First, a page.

1999 KBA Award Winner
Achievement for Blues on the Internet
Presented by the Blues Foundation
After about 28 years of performing, or so, City Mouse has released its first Compact Disc ""It's About Time."" This band--hailing from the Mankato area all of these years--is largely an undiscovered gem of Minnesota music. Any fan of live music who has spent any time in the Mankato area, is, probably very familiar with this band. Being one of these people, I need to make a couple of confessions at the onset of this review. The first is that over the years everybody in the band has become friends of mine and I am thus somewhat favorably biased in their favor, notwithstanding the fact they have put out a very good release. The second is that this cannot be called a ""Blues"" release in total, as it is broader than that.
Some background for those people not very familiar with the band. This band has played around Mankato since 1971. Almost every musician in the area has been in the group at one time or another. However, the lineup has been stable for the past thirteen years or so. The members of the band are: founder and leader Billy Steiner (harmonica); Dale Haefner (keyboards); Ron Arsenault (acoustic guitar); Mike Pengra (drums); Dave Pengra (base) and Tim Waters (electric and pedal steel guitars). All but Dale share in the vocals from time to time.
They call their format ""Good Time"" music, something you might call a blend of blues, pop, folk, jazz and even country music. They had to be a variety band to survive in the hinterlands all these years. They play everything very well (after playing the same songs several years you get them down). They usually come in a six person lineup. Electric guitar, acoustic guitar, bass, drum, keyboard, fronted by a harmonica player. The electric guitarist (still) plays a pedal steel guitar frequently (what else would you do with one?). I'd seen this band so many times I was thoroughly tired of them. But then I began to appreciate them as something of an area musical icon. Shit, there were a few years during those dark days of disco where these guys were the only band playing around Mankato. They'd do whatever it took to scrape up a gig now and then.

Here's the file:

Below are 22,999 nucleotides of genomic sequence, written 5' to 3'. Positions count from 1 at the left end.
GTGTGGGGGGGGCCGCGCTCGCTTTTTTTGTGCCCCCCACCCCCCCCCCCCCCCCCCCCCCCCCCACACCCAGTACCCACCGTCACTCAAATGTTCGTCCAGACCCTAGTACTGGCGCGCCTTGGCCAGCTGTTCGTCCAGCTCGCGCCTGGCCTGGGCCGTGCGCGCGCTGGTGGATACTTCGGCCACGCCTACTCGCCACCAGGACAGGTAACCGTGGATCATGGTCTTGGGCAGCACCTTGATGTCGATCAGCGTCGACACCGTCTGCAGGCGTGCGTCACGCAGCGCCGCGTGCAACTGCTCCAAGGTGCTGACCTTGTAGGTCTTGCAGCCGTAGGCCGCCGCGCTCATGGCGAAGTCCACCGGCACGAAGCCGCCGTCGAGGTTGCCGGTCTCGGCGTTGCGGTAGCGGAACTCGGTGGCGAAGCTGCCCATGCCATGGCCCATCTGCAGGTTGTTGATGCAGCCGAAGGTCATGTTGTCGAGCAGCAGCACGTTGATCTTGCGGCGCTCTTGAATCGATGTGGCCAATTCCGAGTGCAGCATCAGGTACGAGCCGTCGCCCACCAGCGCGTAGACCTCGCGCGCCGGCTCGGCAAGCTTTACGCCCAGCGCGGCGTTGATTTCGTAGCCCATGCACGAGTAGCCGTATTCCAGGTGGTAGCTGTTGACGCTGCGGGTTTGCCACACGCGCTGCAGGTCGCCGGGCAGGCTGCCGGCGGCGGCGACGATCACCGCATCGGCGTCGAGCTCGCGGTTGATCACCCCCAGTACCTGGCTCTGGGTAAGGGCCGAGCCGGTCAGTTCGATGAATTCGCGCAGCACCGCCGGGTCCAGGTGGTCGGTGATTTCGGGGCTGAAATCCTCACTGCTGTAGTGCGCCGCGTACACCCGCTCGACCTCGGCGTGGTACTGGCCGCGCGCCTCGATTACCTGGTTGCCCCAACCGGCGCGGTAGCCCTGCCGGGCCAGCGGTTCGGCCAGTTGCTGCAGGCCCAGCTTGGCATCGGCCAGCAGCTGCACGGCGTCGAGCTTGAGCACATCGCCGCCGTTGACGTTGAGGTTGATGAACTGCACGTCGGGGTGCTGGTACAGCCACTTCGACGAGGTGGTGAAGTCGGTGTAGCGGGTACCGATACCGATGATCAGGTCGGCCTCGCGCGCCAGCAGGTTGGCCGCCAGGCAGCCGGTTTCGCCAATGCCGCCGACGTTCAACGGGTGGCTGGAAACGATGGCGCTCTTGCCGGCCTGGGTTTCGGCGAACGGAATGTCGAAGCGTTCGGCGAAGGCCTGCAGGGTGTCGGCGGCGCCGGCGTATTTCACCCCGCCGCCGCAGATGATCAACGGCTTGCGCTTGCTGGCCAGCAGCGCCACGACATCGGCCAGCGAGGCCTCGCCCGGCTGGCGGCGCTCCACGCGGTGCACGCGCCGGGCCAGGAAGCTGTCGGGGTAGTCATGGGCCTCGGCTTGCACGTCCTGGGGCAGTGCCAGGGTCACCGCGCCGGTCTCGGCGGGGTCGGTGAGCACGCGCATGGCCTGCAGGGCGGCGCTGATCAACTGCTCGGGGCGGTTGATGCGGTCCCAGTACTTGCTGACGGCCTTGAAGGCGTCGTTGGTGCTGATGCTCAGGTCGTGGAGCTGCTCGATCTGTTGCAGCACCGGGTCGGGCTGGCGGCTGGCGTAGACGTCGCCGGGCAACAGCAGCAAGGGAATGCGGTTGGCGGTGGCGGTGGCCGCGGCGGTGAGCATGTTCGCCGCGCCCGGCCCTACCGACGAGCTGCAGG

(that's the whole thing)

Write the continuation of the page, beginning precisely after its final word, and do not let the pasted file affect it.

The CD is 69 minutes long. Fifteen cuts. About half studio and half live. About half originals (including a tribute to Luther Allison called ""Luther's Blues""). One is even done with the Mankato Symphony Orchestra at the ""Quarry Concert"" this summer (did you know this type of concert -- in a quarry of some sort with a pop band backed by an orchestra -- is something of a rage? I've seen them advertised several different places, mostly in California).
The disc opens with a moody, acoustic treatment of the blues standard ""Sitting' On Top of the World"" and blends into Steiner's own ""Luther's Blues,"" a raspy blues number written in honor of the late Luther Allison. Other original works by the band include Arsenault's ""Alcohol,"" Steiner's ""Moonlight Baby,"" ""Means To An End"" and ""When Trouble Came Home,"" and Waters' ""Smile All Over."" Covers include: ""Drivin' Wheel;"" a jazzy arrangement of ""Eight Miles High;"" ""Perpetual Blues Machine;"" a poignant version of ""Goodbye;"" and the traditional ""Trouble,"" a City Mouse staple sung a cappela. In addition to studio work, the disc contains live recordings as well, six from St. Peter's Rock Bend Folk Festival in 1998, one from the tornado-relief concert at the Kato Entertainment Center the same year and one from the past summer's City Mouse concert with the Mankato Symphony Orchestra, recorded June 12 at the Southern Minnesota Construction quarry on the Kasota prairie. The two bands perform ""Moonlight Baby,"" a song Steiner wrote in 1971 and the oldest tune on the disc. Some of the studio recordings on the disc were first-takes - a luxury that veteran bands such as City Mouse can acheive.
BUT, a few words of interest (to musicians, at least) about the recording studio. Two Fish Studios. Some enterprising techies have put together a state-of-the-art recording studio in an old (on time) church, right in downtown Mankato. They've done a lot of good work. And staying (right at the studio if you want) and recording in Mankato is much more economic and much less distracting than most locales. They even have one of my Hammond B-3/Leslie combos on hand on long term loan to facilitate my drive to have that instrument on every recording.
-by Mark Halverson, MNBlues.com
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